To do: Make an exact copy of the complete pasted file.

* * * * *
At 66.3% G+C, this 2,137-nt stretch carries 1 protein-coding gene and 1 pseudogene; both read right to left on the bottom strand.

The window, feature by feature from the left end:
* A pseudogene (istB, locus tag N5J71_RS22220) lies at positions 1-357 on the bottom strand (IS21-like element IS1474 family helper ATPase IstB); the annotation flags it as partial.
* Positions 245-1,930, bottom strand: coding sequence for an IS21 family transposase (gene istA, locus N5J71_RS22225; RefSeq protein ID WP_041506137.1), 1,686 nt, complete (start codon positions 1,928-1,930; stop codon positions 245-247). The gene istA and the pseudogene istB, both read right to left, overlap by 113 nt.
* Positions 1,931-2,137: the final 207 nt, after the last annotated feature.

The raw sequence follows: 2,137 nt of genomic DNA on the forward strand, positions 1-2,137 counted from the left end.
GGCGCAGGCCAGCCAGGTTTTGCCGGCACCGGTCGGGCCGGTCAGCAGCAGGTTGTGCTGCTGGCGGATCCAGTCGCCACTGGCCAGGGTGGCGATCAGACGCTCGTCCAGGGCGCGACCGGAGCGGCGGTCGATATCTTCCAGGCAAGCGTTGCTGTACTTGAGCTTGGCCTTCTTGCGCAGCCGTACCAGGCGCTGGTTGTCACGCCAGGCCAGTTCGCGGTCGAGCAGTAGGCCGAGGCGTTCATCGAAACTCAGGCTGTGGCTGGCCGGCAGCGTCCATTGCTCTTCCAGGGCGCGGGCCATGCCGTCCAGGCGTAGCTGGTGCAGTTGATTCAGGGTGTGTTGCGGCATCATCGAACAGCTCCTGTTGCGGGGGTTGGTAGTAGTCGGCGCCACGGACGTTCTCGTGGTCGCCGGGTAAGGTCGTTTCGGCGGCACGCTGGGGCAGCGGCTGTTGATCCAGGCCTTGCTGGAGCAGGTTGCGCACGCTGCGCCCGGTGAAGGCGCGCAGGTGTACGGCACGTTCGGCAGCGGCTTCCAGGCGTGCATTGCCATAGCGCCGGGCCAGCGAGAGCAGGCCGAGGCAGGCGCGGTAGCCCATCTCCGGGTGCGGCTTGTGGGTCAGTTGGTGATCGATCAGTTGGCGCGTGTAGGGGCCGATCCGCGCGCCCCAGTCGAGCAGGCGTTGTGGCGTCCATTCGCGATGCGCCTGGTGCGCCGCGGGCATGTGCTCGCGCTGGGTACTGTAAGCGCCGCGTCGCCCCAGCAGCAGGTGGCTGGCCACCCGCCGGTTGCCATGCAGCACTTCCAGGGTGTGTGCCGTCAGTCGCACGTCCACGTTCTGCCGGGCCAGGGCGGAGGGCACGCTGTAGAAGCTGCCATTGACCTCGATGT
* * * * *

At 66.3% G+C, this 2,137-nt stretch carries 1 protein-coding gene and 1 pseudogene; both read right to left on the bottom strand.

The window, feature by feature from the left end:
* A pseudogene (istB, locus tag N5J71_RS22220) lies at positions 1-357 on the bottom strand (IS21-like element IS1474 family helper ATPase IstB); the annotation flags it as partial.
* Positions 245-1,930, bottom strand: coding sequence for an IS21 family transposase (gene istA, locus N5J71_RS22225; RefSeq protein ID WP_041506137.1), 1,686 nt, complete (start codon positions 1,928-1,930; stop codon positions 245-247). The gene istA and the pseudogene istB, both read right to left, overlap by 113 nt.
* Positions 1,931-2,137: the final 207 nt, after the last annotated feature.

The raw sequence follows: 2,137 nt of genomic DNA on the forward strand, positions 1-2,137 counted from the left end.
GGCGCAGGCCAGCCAGGTTTTGCCGGCACCGGTCGGGCCGGTCAGCAGCAGGTTGTGCTGCTGGCGGATCCAGTCGCCACTGGCCAGGGTGGCGATCAGACGCTCGTCCAGGGCGCGACCGGAGCGGCGGTCGATATCTTCCAGGCAAGCGTTGCTGTACTTGAGCTTGGCCTTCTTGCGCAGCCGTACCAGGCGCTGGTTGTCACGCCAGGCCAGTTCGCGGTCGAGCAGTAGGCCGAGGCGTTCATCGAAACTCAGGCTGTGGCTGGCCGGCAGCGTCCATTGCTCTTCCAGGGCGCGGGCCATGCCGTCCAGGCGTAGCTGGTGCAGTTGATTCAGGGTGTGTTGCGGCATCATCGAACAGCTCCTGTTGCGGGGGTTGGTAGTAGTCGGCGCCACGGACGTTCTCGTGGTCGCCGGGTAAGGTCGTTTCGGCGGCACGCTGGGGCAGCGGCTGTTGATCCAGGCCTTGCTGGAGCAGGTTGCGCACGCTGCGCCCGGTGAAGGCGCGCAGGTGTACGGCACGTTCGGCAGCGGCTTCCAGGCGTGCATTGCCATAGCGCCGGGCCAGCGAGAGCAGGCCGAGGCAGGCGCGGTAGCCCATCTCCGGGTGCGGCTTGTGGGTCAGTTGGTGATCGATCAGTTGGCGCGTGTAGGGGCCGATCCGCGCGCCCCAGTCGAGCAGGCGTTGTGGCGTCCATTCGCGATGCGCCTGGTGCGCCGCGGGCATGTGCTCGCGCTGGGTACTGTAAGCGCCGCGTCGCCCCAGCAGCAGGTGGCTGGCCACCCGCCGGTTGCCATGCAGCACTTCCAGGGTGTGTGCCGTCAGTCGCACGTCCACGTTCTGCCGGGCCAGGGCGGAGGGCACGCTGTAGAAGCTGCCATTGACCTCGATGT